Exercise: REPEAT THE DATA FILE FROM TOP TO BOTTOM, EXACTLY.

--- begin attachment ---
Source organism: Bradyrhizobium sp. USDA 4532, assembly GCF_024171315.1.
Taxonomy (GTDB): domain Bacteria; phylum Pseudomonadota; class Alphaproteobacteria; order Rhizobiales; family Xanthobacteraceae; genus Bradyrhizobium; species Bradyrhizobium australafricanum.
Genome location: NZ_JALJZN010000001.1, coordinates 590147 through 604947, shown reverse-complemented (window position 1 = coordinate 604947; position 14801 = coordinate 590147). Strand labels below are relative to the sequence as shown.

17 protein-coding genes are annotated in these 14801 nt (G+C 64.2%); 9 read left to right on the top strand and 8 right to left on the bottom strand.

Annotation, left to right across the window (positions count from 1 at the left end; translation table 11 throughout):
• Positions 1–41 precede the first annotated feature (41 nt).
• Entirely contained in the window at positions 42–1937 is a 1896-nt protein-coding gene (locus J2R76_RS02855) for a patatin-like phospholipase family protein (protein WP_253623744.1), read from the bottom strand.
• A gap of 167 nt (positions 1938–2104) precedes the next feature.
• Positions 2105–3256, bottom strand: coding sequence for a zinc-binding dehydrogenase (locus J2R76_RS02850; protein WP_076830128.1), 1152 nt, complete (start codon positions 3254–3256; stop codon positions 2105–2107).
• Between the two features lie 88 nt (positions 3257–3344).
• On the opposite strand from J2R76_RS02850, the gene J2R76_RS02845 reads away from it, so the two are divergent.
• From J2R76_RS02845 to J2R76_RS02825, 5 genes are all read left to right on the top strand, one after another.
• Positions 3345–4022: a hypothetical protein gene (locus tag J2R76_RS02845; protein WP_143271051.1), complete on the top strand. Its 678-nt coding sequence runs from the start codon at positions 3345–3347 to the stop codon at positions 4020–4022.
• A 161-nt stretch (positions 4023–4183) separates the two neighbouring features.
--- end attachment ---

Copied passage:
Source organism: Bradyrhizobium sp. USDA 4532, assembly GCF_024171315.1.
Taxonomy (GTDB): domain Bacteria; phylum Pseudomonadota; class Alphaproteobacteria; order Rhizobiales; family Xanthobacteraceae; genus Bradyrhizobium; species Bradyrhizobium australafricanum.
Genome location: NZ_JALJZN010000001.1, coordinates 590147 through 604947, shown reverse-complemented (window position 1 = coordinate 604947; position 14801 = coordinate 590147). Strand labels below are relative to the sequence as shown.

17 protein-coding genes are annotated in these 14801 nt (G+C 64.2%); 9 read left to right on the top strand and 8 right to left on the bottom strand.

Annotation, left to right across the window (positions count from 1 at the left end; translation table 11 throughout):
• Positions 1–41 precede the first annotated feature (41 nt).
• Entirely contained in the window at positions 42–1937 is a 1896-nt protein-coding gene (locus J2R76_RS02855) for a patatin-like phospholipase family protein (protein WP_253623744.1), read from the bottom strand.
• A gap of 167 nt (positions 1938–2104) precedes the next feature.
• Positions 2105–3256, bottom strand: coding sequence for a zinc-binding dehydrogenase (locus J2R76_RS02850; protein WP_076830128.1), 1152 nt, complete (start codon positions 3254–3256; stop codon positions 2105–2107).
• Between the two features lie 88 nt (positions 3257–3344).
• On the opposite strand from J2R76_RS02850, the gene J2R76_RS02845 reads away from it, so the two are divergent.
• From J2R76_RS02845 to J2R76_RS02825, 5 genes are all read left to right on the top strand, one after another.
• Positions 3345–4022: a hypothetical protein gene (locus tag J2R76_RS02845; protein WP_143271051.1), complete on the top strand. Its 678-nt coding sequence runs from the start codon at positions 3345–3347 to the stop codon at positions 4020–4022.
• A 161-nt stretch (positions 4023–4183) separates the two neighbouring features.